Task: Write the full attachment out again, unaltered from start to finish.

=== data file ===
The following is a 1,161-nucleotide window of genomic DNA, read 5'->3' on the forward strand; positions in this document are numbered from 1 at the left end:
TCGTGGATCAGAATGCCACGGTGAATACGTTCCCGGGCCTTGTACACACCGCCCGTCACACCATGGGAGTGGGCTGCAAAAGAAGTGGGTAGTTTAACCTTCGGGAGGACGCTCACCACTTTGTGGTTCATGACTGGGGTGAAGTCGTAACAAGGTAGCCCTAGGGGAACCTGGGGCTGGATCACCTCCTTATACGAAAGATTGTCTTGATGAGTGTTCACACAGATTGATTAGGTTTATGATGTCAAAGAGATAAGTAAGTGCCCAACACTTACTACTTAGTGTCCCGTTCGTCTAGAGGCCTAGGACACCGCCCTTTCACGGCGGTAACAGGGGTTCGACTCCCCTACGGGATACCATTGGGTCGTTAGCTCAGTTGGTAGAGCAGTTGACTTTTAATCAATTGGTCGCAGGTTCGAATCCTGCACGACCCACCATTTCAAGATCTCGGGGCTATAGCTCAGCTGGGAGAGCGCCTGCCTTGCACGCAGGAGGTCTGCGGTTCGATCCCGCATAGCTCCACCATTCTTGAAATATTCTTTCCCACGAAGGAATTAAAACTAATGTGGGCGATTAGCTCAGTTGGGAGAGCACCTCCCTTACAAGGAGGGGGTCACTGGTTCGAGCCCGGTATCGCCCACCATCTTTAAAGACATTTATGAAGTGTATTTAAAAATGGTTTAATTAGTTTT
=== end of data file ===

The following is a 1,161-nucleotide window of genomic DNA, read 5'->3' on the forward strand; positions in this document are numbered from 1 at the left end:
TCGTGGATCAGAATGCCACGGTGAATACGTTCCCGGGCCTTGTACACACCGCCCGTCACACCATGGGAGTGGGCTGCAAAAGAAGTGGGTAGTTTAACCTTCGGGAGGACGCTCACCACTTTGTGGTTCATGACTGGGGTGAAGTCGTAACAAGGTAGCCCTAGGGGAACCTGGGGCTGGATCACCTCCTTATACGAAAGATTGTCTTGATGAGTGTTCACACAGATTGATTAGGTTTATGATGTCAAAGAGATAAGTAAGTGCCCAACACTTACTACTTAGTGTCCCGTTCGTCTAGAGGCCTAGGACACCGCCCTTTCACGGCGGTAACAGGGGTTCGACTCCCCTACGGGATACCATTGGGTCGTTAGCTCAGTTGGTAGAGCAGTTGACTTTTAATCAATTGGTCGCAGGTTCGAATCCTGCACGACCCACCATTTCAAGATCTCGGGGCTATAGCTCAGCTGGGAGAGCGCCTGCCTTGCACGCAGGAGGTCTGCGGTTCGATCCCGCATAGCTCCACCATTCTTGAAATATTCTTTCCCACGAAGGAATTAAAACTAATGTGGGCGATTAGCTCAGTTGGGAGAGCACCTCCCTTACAAGGAGGGGGTCACTGGTTCGAGCCCGGTATCGCCCACCATCTTTAAAGACATTTATGAAGTGTATTTAAAAATGGTTTAATTAGTTTT